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Case Law of the Boards of Appeal

3.6. Taking drawings into account

In T 896/92 the board emphasised that, in accordance with T 169/83 (OJ 1985, 193), further conditions were required as to the disclosure of a feature shown solely in a drawing. In this respect, not only should the structure of the feature be shown sufficiently clearly in the drawing, but also the technical function achieved should be derivable (see also T 241/88).

In T 204/83 (OJ 1985, 310) the board held that features shown solely in a drawing formed part of the state of the art when a person skilled in that art was able, in the absence of any other description, to derive a technical teaching from them. Dimensions obtained merely by measuring a diagrammatic representation in a document did not, however, form part of the disclosure (see T 857/91 and T 272/92).

In T 451/88 the distinction was drawn between scaled construction drawings and the schematic drawings conventionally included in patent documents, the latter being sufficient to indicate the essential elements of the invention but not to manufacture the product. It was found that schematic drawings could not be used to derive a ratio between two dimensions (T 1664/06).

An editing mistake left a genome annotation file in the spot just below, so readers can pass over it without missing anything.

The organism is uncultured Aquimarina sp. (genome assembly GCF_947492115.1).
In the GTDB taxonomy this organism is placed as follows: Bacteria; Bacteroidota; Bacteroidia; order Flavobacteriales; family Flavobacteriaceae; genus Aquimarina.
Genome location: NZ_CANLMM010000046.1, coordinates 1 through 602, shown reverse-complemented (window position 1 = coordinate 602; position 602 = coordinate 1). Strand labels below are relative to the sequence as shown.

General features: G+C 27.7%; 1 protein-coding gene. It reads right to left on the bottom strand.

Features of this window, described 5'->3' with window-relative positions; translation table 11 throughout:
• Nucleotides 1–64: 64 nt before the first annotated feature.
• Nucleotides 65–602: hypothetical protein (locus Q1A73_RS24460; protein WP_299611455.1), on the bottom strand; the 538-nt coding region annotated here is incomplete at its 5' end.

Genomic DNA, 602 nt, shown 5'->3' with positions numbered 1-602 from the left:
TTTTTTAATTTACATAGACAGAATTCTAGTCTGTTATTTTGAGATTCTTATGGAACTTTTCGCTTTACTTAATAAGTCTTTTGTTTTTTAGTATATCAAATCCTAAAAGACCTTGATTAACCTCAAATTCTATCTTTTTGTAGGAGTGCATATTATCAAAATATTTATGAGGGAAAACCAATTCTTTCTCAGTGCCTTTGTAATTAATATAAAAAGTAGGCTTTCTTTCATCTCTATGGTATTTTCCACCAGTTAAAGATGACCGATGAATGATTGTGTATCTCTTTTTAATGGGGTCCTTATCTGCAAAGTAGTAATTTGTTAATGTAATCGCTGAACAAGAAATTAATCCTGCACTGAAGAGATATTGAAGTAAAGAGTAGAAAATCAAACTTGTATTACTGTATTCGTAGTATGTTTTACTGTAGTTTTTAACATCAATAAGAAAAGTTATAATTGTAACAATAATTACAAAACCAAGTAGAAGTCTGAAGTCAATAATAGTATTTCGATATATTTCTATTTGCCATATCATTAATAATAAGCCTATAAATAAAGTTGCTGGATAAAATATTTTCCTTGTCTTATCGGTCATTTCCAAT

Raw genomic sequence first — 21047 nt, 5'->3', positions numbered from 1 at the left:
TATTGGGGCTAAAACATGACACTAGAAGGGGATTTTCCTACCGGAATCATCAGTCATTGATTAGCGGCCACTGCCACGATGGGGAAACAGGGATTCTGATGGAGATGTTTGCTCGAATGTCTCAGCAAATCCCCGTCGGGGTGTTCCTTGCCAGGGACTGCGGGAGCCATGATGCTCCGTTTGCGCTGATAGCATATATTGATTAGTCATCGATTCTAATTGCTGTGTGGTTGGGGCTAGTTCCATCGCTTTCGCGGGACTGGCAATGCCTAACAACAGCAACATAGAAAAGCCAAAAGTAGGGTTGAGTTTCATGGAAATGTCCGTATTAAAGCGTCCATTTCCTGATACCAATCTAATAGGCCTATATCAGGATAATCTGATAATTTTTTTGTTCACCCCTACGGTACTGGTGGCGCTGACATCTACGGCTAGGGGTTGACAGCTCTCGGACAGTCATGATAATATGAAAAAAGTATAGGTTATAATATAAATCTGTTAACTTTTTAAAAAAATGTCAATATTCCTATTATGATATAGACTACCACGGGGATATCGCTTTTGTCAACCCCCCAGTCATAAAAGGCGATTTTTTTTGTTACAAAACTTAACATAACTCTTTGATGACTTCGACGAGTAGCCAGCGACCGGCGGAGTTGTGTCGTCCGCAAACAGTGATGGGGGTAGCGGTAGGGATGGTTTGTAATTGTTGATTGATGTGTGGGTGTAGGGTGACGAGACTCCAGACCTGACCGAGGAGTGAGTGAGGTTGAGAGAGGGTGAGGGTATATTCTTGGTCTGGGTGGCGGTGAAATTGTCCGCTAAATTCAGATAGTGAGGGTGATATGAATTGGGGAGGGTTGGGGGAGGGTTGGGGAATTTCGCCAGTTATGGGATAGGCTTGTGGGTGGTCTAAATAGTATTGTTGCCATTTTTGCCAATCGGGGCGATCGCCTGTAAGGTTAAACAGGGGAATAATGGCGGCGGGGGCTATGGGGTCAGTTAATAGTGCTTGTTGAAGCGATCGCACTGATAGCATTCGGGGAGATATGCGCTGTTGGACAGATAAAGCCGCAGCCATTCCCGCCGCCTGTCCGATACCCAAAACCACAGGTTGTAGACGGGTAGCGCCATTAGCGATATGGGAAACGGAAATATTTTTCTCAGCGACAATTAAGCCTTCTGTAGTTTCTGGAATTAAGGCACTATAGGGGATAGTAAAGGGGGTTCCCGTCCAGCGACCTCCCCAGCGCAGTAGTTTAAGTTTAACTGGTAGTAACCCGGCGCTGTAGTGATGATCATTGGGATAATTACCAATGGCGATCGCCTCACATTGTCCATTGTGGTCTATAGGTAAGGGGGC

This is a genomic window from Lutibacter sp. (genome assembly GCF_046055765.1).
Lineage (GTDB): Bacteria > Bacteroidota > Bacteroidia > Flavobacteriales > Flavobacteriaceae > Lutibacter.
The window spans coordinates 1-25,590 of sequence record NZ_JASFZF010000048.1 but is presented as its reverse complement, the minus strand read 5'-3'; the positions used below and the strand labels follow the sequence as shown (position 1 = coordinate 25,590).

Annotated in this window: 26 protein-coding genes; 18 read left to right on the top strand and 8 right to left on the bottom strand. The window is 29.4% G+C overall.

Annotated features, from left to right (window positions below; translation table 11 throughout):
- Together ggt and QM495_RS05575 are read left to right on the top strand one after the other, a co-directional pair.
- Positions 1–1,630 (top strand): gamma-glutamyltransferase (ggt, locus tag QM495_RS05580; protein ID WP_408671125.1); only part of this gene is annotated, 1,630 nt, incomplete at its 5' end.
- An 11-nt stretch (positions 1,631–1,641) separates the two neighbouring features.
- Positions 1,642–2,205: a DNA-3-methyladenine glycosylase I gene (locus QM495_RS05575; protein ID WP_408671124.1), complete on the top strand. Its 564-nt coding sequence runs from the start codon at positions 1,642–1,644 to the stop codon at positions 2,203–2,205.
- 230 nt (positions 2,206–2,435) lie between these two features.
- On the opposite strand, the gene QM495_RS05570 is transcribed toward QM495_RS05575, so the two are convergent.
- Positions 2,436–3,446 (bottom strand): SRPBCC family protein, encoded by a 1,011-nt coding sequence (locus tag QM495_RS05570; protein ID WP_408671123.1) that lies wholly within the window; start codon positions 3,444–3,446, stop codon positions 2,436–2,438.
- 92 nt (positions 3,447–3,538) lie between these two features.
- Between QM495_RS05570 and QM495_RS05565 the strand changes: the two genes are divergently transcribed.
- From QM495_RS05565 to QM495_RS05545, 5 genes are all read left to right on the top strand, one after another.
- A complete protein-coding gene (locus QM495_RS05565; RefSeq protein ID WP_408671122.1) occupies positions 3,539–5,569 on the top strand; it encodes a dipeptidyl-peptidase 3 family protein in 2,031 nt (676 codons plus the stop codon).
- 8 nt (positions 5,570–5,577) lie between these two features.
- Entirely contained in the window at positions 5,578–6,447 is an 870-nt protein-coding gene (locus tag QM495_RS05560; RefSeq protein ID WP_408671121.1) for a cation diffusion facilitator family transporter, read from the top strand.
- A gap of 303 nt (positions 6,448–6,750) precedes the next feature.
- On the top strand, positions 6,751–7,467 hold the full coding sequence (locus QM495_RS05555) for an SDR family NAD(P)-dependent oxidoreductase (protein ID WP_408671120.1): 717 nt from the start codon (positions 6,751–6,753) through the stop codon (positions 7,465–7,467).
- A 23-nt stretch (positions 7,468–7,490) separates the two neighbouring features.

In T 56/87 (OJ 1990, 188) the board held that a technical feature which was derived from or based on dimensions obtained from a diagrammatic representation and which technically contradicted the teaching of the description, did not form part of the disclosure of a document.

T 748/91 was concerned with measuring relative dimensions in drawings. In that case the board found that size ratios could, under certain circumstances, be inferred even from a schematic drawing.